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Tracking Birds During Migration

Scientists use tools like tiny geolocators to track the movements of birds
© Kira Delmore and Darren Irwin, UBC View Large

It’s more important than ever to map their travels – to learn when birds take flight, where they stop to rest, and what they require for food and shelter along the way. New tools like advanced weather radar, crowdsourcing, and geolocators are helping us learn more about where birds go and when.

Full Transcript

Transcript: 

BirdNote®

Tracking Migration Using Geolocators

Adapted from a script by Todd Peterson

This is BirdNote.

[Song of Wood Thrush https://macaulaylibrary.org/asset/40807]

With so many migratory birds declining at such an alarming rate, it’s more important than ever to map their travels – to learn when birds take flight, where they stop to rest, and what they require for food and shelter along the way. But until recently it was impossible to know the precise journey of a migrating bird — like this Wood Thrush.

[Song of Wood Thrush]

But now we have powerful new tools. Doppler weather radar can show birds migrating in real-time, and powerful platforms like eBird can aggregate and display millions of bird sightings by location and date.

Some of the most exciting tools scientists use are tiny, light-weight geolocators that are attached right to migrating birds. There are several variations of these devices, like ones that record light levels at sunrise and sunset, or ones that send out a GPS signal to track a bird’s exact location as it moves. The devices are so small they don’t affect the birds’ ability to fly.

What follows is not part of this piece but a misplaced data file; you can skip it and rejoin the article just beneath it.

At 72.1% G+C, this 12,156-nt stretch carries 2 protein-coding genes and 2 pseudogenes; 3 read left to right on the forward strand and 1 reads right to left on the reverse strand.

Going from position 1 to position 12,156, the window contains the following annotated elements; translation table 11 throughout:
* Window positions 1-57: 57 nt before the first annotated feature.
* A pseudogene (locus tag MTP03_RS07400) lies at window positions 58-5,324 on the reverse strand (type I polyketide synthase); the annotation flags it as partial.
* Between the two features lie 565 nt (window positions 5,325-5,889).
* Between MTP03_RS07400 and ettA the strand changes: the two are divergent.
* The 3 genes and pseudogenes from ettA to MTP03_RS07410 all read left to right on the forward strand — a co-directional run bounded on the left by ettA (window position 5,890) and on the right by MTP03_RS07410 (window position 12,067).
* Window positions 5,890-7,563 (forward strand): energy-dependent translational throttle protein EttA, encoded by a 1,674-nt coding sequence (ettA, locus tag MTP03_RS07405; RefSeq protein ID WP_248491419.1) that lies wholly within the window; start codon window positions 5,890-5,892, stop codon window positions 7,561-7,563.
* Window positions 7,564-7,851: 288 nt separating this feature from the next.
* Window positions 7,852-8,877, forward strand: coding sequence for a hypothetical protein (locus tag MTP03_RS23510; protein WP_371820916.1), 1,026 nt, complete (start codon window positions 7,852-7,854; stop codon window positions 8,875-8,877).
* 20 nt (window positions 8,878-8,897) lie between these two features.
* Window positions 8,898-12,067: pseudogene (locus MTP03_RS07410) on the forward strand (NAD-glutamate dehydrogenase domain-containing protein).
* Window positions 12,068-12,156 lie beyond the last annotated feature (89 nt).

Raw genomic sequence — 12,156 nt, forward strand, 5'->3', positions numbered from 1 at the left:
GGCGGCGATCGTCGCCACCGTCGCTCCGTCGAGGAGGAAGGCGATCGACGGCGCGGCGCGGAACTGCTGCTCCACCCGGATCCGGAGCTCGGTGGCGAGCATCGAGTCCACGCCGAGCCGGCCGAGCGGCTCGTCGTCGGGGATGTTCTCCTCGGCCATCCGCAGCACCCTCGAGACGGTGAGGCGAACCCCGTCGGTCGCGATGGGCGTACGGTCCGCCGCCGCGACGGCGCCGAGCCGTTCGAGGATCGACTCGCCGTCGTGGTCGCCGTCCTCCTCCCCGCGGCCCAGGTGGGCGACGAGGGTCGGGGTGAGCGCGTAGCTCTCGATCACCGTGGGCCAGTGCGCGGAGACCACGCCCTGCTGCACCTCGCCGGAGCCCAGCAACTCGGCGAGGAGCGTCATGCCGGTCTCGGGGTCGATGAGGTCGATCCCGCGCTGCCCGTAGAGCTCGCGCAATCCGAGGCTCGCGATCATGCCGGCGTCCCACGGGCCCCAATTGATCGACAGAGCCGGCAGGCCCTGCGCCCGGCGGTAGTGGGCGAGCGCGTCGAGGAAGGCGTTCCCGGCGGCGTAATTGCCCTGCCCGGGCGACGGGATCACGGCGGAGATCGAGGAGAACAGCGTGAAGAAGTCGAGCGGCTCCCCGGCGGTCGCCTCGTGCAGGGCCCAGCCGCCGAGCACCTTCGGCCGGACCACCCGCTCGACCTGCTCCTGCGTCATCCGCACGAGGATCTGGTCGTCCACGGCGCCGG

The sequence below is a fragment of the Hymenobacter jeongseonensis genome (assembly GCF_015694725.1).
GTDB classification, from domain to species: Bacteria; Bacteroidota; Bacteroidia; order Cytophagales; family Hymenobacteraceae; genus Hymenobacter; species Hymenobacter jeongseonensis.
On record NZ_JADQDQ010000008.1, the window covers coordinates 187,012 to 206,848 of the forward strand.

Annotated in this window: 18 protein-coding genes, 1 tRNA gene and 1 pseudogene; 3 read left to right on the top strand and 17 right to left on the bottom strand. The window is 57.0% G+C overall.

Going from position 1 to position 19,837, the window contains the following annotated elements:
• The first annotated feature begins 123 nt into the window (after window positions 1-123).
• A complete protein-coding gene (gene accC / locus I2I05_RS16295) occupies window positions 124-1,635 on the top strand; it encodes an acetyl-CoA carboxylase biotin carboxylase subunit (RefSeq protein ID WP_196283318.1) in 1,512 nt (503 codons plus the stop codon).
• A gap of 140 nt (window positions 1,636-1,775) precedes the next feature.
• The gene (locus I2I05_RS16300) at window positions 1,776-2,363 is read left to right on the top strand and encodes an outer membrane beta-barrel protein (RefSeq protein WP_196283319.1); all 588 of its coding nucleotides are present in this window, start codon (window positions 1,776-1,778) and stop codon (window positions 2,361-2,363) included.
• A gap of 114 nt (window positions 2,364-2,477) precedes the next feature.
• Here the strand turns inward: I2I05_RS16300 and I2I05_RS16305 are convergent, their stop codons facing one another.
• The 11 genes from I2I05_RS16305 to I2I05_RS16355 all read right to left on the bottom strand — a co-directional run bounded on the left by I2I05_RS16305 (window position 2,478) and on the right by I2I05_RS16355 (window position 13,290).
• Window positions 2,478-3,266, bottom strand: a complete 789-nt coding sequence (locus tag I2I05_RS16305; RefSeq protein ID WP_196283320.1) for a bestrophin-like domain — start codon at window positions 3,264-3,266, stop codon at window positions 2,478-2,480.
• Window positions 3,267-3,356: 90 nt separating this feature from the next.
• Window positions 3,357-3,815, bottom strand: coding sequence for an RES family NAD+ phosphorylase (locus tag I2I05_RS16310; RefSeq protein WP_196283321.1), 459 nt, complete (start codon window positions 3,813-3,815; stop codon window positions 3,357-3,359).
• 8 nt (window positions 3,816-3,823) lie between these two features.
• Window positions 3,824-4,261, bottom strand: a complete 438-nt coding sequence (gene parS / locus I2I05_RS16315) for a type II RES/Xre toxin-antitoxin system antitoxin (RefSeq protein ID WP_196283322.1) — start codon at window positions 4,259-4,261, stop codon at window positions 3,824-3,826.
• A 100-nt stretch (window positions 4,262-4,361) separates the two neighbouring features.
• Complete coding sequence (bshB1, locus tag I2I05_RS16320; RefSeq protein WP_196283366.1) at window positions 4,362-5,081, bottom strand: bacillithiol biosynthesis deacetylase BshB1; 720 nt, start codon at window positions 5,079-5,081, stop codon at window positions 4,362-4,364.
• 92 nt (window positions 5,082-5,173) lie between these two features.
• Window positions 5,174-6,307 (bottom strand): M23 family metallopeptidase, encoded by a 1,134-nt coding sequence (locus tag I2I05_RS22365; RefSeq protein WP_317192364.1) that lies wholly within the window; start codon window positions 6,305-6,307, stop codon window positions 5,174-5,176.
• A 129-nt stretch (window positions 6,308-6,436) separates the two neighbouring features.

[Song of Wood Thrush]  

Geolocators have taught us that Wood Thrushes spend the winter in a very specific and narrow part of Honduras and Nicaragua.  

Whether spring or fall, or anytime in between, learning more about birds and how they move can teach us how to help them continue these amazing long-distance journeys.

[Song of Wood Thrush]

For BirdNote, I’m Michael Stein.

###


Producer: John Kessler

Managing Producer: Jason Saul

Editor: Ashley Ahearn

Associate Producer: Ellen Blackstone

Assistant Producer: Mark Bramhill

Bird sounds provided by The Macaulay Library of Natural Sounds at the Cornell Lab of Ornithology, Ithaca, New York. Song of the Wood Thrush [40807] recorded by G.F. Budney.

BirdNote’s theme was composed and played by Nancy Rumbel and John Kessler.

© 2019 BirdNote   July 2019

ID#  geolocator-02-2013-07-22             geolocator-02b

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